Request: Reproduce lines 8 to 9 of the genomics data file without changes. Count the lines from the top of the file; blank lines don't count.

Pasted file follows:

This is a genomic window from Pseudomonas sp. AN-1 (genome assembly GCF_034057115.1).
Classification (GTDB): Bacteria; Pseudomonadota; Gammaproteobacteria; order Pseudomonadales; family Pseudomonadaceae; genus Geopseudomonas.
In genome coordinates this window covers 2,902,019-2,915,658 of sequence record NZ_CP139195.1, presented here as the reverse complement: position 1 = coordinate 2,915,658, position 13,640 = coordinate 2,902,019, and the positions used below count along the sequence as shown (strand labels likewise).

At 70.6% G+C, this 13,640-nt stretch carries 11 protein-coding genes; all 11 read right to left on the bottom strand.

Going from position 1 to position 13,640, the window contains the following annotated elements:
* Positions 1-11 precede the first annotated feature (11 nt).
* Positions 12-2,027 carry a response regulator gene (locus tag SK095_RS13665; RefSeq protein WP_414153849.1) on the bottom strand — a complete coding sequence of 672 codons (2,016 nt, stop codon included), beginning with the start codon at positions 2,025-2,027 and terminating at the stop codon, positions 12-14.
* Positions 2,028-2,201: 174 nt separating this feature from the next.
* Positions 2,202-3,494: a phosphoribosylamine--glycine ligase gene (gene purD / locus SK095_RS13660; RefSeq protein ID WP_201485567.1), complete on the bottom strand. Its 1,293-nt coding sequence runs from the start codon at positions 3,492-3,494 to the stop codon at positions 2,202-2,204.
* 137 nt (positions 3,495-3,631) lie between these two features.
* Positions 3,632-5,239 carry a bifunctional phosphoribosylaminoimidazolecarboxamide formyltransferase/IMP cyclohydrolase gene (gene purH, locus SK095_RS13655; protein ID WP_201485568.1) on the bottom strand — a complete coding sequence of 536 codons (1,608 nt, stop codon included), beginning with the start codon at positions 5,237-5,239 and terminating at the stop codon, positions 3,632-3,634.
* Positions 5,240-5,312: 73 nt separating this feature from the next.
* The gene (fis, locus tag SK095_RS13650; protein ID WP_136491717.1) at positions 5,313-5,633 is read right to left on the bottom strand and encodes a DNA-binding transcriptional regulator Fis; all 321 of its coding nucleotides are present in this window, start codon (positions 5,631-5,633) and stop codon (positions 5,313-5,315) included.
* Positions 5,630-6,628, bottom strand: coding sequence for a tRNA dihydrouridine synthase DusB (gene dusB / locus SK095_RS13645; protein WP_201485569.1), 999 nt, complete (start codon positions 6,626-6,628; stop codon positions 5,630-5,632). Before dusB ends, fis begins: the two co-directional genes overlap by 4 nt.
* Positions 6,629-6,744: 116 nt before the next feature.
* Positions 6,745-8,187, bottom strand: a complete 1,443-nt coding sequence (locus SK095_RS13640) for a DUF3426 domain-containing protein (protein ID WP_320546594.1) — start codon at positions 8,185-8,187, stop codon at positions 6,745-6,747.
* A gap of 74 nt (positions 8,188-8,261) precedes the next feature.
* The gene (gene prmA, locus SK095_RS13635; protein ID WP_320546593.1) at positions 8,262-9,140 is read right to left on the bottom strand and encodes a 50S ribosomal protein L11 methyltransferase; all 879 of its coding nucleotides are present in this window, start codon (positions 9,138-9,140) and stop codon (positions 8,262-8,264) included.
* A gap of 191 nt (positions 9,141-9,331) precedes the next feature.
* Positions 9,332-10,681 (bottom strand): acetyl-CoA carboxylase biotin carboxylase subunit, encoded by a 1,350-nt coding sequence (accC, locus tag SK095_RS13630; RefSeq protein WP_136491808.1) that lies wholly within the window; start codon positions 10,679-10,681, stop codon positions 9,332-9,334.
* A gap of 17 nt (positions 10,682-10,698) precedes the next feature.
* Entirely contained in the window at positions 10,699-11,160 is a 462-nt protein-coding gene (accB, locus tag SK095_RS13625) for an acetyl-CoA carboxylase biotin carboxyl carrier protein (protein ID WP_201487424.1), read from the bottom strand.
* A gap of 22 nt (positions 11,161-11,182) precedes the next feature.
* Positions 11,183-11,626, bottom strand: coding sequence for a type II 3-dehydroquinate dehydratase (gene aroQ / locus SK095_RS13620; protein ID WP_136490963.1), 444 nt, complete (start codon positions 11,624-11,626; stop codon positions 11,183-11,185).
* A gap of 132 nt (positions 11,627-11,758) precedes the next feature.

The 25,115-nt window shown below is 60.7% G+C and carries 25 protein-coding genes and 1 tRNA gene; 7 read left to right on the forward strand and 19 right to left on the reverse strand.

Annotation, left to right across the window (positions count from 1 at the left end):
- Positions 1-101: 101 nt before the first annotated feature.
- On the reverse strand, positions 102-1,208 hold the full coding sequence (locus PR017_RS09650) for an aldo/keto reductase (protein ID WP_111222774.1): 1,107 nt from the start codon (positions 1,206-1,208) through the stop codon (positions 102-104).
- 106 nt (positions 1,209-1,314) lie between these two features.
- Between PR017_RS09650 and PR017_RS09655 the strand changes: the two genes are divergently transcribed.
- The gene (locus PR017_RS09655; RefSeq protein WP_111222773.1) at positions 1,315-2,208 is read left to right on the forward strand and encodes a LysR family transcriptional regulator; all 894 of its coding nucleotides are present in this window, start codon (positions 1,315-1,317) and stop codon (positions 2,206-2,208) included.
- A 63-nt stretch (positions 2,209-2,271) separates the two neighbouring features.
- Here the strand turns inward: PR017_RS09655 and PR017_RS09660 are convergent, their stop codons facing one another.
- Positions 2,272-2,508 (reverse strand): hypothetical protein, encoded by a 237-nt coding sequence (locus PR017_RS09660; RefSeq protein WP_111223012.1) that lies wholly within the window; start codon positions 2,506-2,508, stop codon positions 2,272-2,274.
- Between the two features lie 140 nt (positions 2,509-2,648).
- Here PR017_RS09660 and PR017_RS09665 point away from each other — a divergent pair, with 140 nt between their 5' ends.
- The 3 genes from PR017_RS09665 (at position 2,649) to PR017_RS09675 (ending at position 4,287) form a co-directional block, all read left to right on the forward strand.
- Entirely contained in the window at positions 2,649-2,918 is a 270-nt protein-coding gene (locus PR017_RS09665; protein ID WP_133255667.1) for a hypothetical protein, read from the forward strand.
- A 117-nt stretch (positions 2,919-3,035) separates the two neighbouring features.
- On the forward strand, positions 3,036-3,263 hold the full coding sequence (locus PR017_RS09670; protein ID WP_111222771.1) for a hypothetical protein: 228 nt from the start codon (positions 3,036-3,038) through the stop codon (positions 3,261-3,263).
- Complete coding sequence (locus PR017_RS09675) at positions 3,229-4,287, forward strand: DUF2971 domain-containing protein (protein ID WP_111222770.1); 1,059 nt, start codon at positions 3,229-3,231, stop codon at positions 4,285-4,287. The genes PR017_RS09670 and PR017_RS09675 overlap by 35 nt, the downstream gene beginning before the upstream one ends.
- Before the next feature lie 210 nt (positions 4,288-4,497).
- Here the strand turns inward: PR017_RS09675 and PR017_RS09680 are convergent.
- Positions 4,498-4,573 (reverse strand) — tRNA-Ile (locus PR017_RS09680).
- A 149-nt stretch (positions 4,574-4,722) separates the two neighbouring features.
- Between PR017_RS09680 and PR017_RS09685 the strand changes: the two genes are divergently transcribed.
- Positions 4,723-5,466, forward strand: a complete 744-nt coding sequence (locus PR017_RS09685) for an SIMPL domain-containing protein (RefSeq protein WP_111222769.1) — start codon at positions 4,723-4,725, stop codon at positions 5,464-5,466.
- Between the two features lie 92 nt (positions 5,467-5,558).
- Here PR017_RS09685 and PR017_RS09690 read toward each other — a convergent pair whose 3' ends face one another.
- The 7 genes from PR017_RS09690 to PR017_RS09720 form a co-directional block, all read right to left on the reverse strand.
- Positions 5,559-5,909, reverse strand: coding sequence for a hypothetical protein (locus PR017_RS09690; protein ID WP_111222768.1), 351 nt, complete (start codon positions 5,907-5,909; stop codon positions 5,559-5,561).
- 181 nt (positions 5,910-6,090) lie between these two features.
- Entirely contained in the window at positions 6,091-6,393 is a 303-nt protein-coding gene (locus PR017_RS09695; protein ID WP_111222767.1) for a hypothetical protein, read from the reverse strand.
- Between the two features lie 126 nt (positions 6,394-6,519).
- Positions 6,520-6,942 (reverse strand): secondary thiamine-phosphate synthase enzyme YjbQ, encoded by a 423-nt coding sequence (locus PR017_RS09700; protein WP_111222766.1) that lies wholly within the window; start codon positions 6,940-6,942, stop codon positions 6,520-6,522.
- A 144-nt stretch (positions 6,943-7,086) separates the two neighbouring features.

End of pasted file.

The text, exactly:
* Positions 2,028-2,201: 174 nt separating this feature from the next.
* Positions 2,202-3,494: a phosphoribosylamine--glycine ligase gene (gene purD / locus SK095_RS13660; RefSeq protein ID WP_201485567.1), complete on the bottom strand. Its 1,293-nt coding sequence runs from the start codon at positions 3,492-3,494 to the stop codon at positions 2,202-2,204.